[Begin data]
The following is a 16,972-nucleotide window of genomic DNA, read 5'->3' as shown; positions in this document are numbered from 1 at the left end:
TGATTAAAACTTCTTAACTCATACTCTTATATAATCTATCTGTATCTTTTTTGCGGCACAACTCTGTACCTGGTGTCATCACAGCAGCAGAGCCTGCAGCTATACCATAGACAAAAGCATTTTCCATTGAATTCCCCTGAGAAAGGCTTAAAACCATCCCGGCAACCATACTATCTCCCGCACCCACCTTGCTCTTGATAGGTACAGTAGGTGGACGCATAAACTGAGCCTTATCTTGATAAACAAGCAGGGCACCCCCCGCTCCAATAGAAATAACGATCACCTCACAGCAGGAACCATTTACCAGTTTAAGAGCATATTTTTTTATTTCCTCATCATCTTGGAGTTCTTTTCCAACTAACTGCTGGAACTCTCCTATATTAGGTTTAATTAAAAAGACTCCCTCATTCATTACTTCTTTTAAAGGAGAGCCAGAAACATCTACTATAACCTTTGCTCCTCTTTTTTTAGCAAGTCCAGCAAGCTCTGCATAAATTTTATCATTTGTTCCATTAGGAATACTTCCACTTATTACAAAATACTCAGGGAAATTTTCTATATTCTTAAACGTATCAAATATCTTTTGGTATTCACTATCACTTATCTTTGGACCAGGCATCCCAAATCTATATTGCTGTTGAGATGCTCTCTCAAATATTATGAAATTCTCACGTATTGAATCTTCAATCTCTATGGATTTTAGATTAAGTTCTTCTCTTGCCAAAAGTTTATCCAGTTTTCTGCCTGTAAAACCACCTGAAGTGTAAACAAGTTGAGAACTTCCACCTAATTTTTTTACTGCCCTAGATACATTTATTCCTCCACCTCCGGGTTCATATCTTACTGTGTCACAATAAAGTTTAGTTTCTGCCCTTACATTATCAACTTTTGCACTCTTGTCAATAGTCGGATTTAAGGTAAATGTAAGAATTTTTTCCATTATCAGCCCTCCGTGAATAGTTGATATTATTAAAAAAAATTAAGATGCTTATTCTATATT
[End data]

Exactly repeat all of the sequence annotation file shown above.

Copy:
The following is a 16,972-nucleotide window of genomic DNA, read 5'->3' as shown; positions in this document are numbered from 1 at the left end:
TGATTAAAACTTCTTAACTCATACTCTTATATAATCTATCTGTATCTTTTTTGCGGCACAACTCTGTACCTGGTGTCATCACAGCAGCAGAGCCTGCAGCTATACCATAGACAAAAGCATTTTCCATTGAATTCCCCTGAGAAAGGCTTAAAACCATCCCGGCAACCATACTATCTCCCGCACCCACCTTGCTCTTGATAGGTACAGTAGGTGGACGCATAAACTGAGCCTTATCTTGATAAACAAGCAGGGCACCCCCCGCTCCAATAGAAATAACGATCACCTCACAGCAGGAACCATTTACCAGTTTAAGAGCATATTTTTTTATTTCCTCATCATCTTGGAGTTCTTTTCCAACTAACTGCTGGAACTCTCCTATATTAGGTTTAATTAAAAAGACTCCCTCATTCATTACTTCTTTTAAAGGAGAGCCAGAAACATCTACTATAACCTTTGCTCCTCTTTTTTTAGCAAGTCCAGCAAGCTCTGCATAAATTTTATCATTTGTTCCATTAGGAATACTTCCACTTATTACAAAATACTCAGGGAAATTTTCTATATTCTTAAACGTATCAAATATCTTTTGGTATTCACTATCACTTATCTTTGGACCAGGCATCCCAAATCTATATTGCTGTTGAGATGCTCTCTCAAATATTATGAAATTCTCACGTATTGAATCTTCAATCTCTATGGATTTTAGATTAAGTTCTTCTCTTGCCAAAAGTTTATCCAGTTTTCTGCCTGTAAAACCACCTGAAGTGTAAACAAGTTGAGAACTTCCACCTAATTTTTTTACTGCCCTAGATACATTTATTCCTCCACCTCCGGGTTCATATCTTACTGTGTCACAATAAAGTTTAGTTTCTGCCCTTACATTATCAACTTTTGCACTCTTGTCAATAGTCGGATTTAAGGTAAATGTAAGAATTTTTTCCATTATCAGCCCTCCGTGAATAGTTGATATTATTAAAAAAAATTAAGATGCTTATTCTATATT